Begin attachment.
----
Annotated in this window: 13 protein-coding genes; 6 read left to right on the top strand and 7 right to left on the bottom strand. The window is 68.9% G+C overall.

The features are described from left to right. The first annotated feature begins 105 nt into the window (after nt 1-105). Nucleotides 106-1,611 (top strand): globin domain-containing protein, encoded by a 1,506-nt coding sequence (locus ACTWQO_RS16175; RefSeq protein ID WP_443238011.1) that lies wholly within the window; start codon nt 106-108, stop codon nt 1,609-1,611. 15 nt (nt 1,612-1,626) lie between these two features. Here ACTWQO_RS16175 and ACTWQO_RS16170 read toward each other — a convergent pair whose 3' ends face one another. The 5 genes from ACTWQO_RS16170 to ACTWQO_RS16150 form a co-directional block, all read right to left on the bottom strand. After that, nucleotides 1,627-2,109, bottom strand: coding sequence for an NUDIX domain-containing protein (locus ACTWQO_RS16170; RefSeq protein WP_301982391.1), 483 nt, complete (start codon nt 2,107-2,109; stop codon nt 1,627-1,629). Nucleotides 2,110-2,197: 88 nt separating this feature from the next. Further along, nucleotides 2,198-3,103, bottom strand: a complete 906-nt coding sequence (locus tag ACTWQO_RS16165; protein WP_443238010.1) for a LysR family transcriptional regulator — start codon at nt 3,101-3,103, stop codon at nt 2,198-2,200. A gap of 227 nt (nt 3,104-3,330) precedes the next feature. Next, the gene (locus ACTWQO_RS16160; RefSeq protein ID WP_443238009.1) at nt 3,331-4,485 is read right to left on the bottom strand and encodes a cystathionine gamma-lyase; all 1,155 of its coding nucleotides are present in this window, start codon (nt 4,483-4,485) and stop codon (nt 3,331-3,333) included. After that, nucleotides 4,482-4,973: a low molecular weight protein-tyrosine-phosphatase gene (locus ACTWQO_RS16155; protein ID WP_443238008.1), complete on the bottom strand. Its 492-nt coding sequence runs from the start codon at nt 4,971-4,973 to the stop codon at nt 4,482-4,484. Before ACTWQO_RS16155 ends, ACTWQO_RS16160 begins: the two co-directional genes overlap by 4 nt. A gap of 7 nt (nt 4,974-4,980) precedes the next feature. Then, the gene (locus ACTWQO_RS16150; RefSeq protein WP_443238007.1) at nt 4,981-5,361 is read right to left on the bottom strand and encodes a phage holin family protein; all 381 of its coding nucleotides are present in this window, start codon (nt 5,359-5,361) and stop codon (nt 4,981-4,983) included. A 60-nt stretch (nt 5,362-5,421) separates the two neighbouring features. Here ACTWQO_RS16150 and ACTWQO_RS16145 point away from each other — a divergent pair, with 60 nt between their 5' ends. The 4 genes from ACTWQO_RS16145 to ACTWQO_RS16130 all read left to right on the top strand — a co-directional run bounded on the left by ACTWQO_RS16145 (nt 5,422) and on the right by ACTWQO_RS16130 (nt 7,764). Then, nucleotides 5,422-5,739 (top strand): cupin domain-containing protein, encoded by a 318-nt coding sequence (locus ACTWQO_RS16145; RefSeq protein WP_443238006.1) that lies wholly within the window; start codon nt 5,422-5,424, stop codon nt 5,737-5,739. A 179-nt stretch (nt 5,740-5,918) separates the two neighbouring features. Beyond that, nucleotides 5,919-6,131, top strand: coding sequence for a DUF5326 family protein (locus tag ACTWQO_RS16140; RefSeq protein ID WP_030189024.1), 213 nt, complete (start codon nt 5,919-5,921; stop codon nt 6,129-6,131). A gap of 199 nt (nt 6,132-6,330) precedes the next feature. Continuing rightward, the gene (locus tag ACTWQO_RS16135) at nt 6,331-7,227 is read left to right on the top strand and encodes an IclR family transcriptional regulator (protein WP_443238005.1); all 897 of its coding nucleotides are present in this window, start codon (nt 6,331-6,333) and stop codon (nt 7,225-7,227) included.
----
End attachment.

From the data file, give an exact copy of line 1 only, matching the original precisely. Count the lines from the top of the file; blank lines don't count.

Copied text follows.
Annotated in this window: 13 protein-coding genes; 6 read left to right on the top strand and 7 right to left on the bottom strand. The window is 68.9% G+C overall.